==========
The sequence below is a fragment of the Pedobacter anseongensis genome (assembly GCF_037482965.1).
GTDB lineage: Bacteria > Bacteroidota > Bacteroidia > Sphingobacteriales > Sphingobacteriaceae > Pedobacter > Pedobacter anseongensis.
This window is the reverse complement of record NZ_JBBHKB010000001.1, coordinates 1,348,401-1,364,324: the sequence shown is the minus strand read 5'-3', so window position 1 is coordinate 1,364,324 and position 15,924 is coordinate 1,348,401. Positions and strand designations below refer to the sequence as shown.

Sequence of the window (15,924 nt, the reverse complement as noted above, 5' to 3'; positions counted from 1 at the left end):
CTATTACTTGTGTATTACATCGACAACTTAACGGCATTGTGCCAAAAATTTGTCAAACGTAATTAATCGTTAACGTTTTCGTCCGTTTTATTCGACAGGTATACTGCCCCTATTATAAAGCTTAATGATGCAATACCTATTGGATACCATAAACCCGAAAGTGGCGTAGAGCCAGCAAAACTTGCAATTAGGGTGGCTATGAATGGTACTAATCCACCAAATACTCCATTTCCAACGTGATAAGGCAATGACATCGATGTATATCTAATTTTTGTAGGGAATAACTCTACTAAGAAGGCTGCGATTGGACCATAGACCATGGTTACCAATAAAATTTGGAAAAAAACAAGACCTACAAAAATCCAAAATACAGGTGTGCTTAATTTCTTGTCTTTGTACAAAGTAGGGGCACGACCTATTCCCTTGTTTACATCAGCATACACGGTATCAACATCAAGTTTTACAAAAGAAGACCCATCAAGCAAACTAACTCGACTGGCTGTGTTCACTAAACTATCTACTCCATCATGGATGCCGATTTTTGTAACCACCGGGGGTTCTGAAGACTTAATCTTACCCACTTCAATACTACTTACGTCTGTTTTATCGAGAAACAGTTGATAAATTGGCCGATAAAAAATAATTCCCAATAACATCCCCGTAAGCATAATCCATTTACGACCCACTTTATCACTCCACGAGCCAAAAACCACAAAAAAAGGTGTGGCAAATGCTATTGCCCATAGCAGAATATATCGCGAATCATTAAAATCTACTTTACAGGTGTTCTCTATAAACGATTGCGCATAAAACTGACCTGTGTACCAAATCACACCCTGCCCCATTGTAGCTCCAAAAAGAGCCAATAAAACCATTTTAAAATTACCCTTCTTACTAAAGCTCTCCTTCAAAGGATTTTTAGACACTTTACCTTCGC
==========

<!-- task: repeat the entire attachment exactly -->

The sequence below is a fragment of the Pedobacter anseongensis genome (assembly GCF_037482965.1).
GTDB lineage: Bacteria > Bacteroidota > Bacteroidia > Sphingobacteriales > Sphingobacteriaceae > Pedobacter > Pedobacter anseongensis.
This window is the reverse complement of record NZ_JBBHKB010000001.1, coordinates 1,348,401-1,364,324: the sequence shown is the minus strand read 5'-3', so window position 1 is coordinate 1,364,324 and position 15,924 is coordinate 1,348,401. Positions and strand designations below refer to the sequence as shown.

Sequence of the window (15,924 nt, the reverse complement as noted above, 5' to 3'; positions counted from 1 at the left end):
CTATTACTTGTGTATTACATCGACAACTTAACGGCATTGTGCCAAAAATTTGTCAAACGTAATTAATCGTTAACGTTTTCGTCCGTTTTATTCGACAGGTATACTGCCCCTATTATAAAGCTTAATGATGCAATACCTATTGGATACCATAAACCCGAAAGTGGCGTAGAGCCAGCAAAACTTGCAATTAGGGTGGCTATGAATGGTACTAATCCACCAAATACTCCATTTCCAACGTGATAAGGCAATGACATCGATGTATATCTAATTTTTGTAGGGAATAACTCTACTAAGAAGGCTGCGATTGGACCATAGACCATGGTTACCAATAAAATTTGGAAAAAAACAAGACCTACAAAAATCCAAAATACAGGTGTGCTTAATTTCTTGTCTTTGTACAAAGTAGGGGCACGACCTATTCCCTTGTTTACATCAGCATACACGGTATCAACATCAAGTTTTACAAAAGAAGACCCATCAAGCAAACTAACTCGACTGGCTGTGTTCACTAAACTATCTACTCCATCATGGATGCCGATTTTTGTAACCACCGGGGGTTCTGAAGACTTAATCTTACCCACTTCAATACTACTTACGTCTGTTTTATCGAGAAACAGTTGATAAATTGGCCGATAAAAAATAATTCCCAATAACATCCCCGTAAGCATAATCCATTTACGACCCACTTTATCACTCCACGAGCCAAAAACCACAAAAAAAGGTGTGGCAAATGCTATTGCCCATAGCAGAATATATCGCGAATCATTAAAATCTACTTTACAGGTGTTCTCTATAAACGATTGCGCATAAAACTGACCTGTGTACCAAATCACACCCTGCCCCATTGTAGCTCCAAAAAGAGCCAATAAAACCATTTTAAAATTACCCTTCTTACTAAAGCTCTCCTTCAAAGGATTTTTAGACACTTTACCTTCGC